The original Gaelic form of Kayla was Mac Cathail or O Cathail, while is derived from the personal name
Cathal, which is generally Anglicized as Charles. Kayla is derived from the Old Irish "catu-ualos" which means "valor or powerful in battle".
Early Origins of the Kayla family
The surname Kayla was first found in County Kerry
as there are at least two distinct septs of the name. The first sept from County Kerry
descend from the Heremon
line of kings and were known as the Cahills of Connaught
. The second sept claim descent from the Ir line of kings and were located at Corkashinny, or the parish of Templemore, Tipperary
. This line further branched to the eponymous Ballycahill, Tipperary. Both branches descended from O'Connors, the Kings of Connacht
, specifically "Cathal," also known as Conor na Luinge Luaithe, when anglicized means "Conor, the Swifter-Sailing Ship" CITATION[CLOSE]
O'Hart, John, Irish Pedigrees 5th Edition in 2 Volumes. Baltimore: Genealogical Publishing Company, 1976. Print. (ISBN 0-8063-0737-4)
which may elude to the seafaring coat of arms used by the family.
Early History of the Kayla family
This web page shows only a small excerpt of our Kayla research.Another 275 words (20 lines of text) covering the years 1654, 1796 and 1864 are included under the topic Early Kayla History in all our PDF Extended History products and printed products wherever possible.
Kayla Spelling Variations
Scribes and church officials, lacking today's standardized spelling rules, recorded names by how they were pronounced. This imprecise guide often led to the misleading result of one person's name being recorded under several different spellings. Numerous spelling variations
of the surname Kayla are preserved in documents of the family history. The various spellings of the name that were found include Cahill, O'Cahill, Kahill, Cawhill, Cahille, Cahil, Cahaly, Cahell, Cahel, Caughell, Kahil, Kahel, Caill, Cail and many more.
Early Notables of the Kayla family (pre 1700)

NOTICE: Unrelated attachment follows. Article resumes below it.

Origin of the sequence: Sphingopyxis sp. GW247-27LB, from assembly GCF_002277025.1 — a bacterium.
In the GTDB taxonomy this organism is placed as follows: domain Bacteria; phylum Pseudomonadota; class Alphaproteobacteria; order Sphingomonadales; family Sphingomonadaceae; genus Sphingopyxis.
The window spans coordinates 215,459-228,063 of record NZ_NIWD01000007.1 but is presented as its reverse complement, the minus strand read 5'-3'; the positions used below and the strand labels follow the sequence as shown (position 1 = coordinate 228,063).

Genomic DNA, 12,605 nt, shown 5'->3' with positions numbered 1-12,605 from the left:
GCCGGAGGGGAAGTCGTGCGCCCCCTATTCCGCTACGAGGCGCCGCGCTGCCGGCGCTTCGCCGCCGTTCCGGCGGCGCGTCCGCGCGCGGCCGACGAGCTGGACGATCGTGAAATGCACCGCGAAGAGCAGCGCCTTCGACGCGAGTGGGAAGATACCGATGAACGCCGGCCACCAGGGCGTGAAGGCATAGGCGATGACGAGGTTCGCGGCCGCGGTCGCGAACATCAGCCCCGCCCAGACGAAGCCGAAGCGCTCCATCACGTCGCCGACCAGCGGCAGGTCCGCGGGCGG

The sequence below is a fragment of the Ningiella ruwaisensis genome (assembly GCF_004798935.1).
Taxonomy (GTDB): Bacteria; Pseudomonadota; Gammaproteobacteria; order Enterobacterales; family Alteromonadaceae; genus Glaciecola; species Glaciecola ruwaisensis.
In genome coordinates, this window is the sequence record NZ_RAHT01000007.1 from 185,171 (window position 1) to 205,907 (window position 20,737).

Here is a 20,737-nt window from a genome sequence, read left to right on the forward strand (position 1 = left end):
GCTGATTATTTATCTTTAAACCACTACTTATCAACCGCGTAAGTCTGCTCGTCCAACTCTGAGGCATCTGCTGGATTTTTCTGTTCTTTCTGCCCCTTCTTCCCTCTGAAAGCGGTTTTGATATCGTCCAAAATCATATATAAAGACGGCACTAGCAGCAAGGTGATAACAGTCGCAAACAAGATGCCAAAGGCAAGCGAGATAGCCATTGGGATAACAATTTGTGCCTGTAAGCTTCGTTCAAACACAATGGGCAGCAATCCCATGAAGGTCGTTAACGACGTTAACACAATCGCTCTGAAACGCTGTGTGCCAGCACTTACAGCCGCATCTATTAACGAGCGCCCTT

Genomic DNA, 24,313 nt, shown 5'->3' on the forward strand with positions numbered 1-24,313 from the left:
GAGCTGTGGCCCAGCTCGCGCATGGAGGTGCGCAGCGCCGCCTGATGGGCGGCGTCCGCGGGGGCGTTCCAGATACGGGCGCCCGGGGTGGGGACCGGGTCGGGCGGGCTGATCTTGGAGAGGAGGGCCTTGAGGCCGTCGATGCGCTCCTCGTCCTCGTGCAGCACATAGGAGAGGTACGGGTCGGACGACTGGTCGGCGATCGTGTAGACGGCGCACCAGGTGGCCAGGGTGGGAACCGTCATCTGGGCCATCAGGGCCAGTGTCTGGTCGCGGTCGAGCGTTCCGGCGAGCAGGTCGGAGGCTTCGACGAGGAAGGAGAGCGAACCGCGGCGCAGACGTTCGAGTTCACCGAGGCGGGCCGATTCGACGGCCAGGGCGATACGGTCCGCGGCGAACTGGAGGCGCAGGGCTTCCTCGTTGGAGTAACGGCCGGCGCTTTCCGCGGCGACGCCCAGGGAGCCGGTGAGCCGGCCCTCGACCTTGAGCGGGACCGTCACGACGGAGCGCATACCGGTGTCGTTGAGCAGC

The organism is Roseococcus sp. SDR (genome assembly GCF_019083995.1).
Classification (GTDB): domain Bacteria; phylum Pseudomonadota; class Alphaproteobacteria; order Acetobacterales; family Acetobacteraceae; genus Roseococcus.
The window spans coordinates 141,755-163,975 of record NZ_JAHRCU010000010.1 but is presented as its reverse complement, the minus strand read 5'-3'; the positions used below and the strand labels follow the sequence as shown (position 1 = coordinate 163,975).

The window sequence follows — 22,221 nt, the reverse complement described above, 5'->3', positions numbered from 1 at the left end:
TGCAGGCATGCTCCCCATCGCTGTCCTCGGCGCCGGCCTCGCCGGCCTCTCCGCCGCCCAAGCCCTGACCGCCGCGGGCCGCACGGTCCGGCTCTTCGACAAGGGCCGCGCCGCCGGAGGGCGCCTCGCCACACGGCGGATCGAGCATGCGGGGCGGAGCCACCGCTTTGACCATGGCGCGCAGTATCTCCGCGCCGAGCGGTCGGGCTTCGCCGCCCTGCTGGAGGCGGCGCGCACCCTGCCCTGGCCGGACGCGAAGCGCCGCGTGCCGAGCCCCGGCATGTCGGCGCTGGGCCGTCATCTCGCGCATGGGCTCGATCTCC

Notable among the family name at this time was Flan O'Cahill, martyred in 938; Daniel O'Cahill, brother of Bogh O'Cahill, chief of the Clan
, forfeited under the... Another 26 words (2 lines of text) are included under the topic Early Kayla Notables in all our PDF Extended History products and printed products wherever possible.
Migration of the Kayla family to the New World and Oceana
A massive wave of Irish immigrants hit North America during the 19th century. Although many early Irish immigrants made a carefully planned decision to leave left Ireland
for the promise of free land, by the 1840s immigrants were fleeing a famine stricken land in desperation. The condition of Ireland
during the Great Potato Famine
of the late 1840s can be attributed to a rapidly expanding population and English imperial policies. Those Irish families
that arrived in North America were essential to its rapid social, industrial, and economic development. Passenger and immigration lists have revealed a number of early Irish immigrants bearing the name Kayla: Elizabeth Cahill, a bonded passenger, who arrived in America in 1735; Thomas Cahill, an "enforced emigrant" sent to America from Ireland
Contemporary Notables of the name Kayla (post 1700)
- Kayla Rose Maisonet (b. 1999), American actress, best known for her role as Georgie Diaz on the Disney Channel sitcom Stuck in the Middle
- Kayla Noelle Ewell (b. 1985), American actress, known for her roles in The Bold and the Beautiful (1987), The Demented (2013) and Fired Up! (2009)
- Kayla Cromer, American actress, known for her work on The Right Eye (2015), Sex Sent Me to the Slammer (2015) and South of Hell (2015)
- Kayla Martell (b. 1989), American beauty queen
- Kayla Pulvermacher, American Democrat politician, Delegate to Democratic National Convention from North Dakota, 2004 CITATION[CLOSE]
The Political Graveyard: Alphabetical Name Index. (Retrieved 2016, January 8) . Retrieved from http://politicalgraveyard.com/alpha/index.html
The Kayla Motto
The motto was originally a war cry or slogan. Mottoes first began to be shown with arms in the 14th and 15th centuries, but were not in general use until the 17th century. Thus the oldest coats of arms generally do not include a motto. Mottoes seldom form part of the grant of arms: Under most heraldic authorities, a motto is an optional component of the coat of arms, and can be added to or changed at will; many families have chosen not to display a motto.
Motto: In Domino confido
Motto Translation: I trust in the Lord.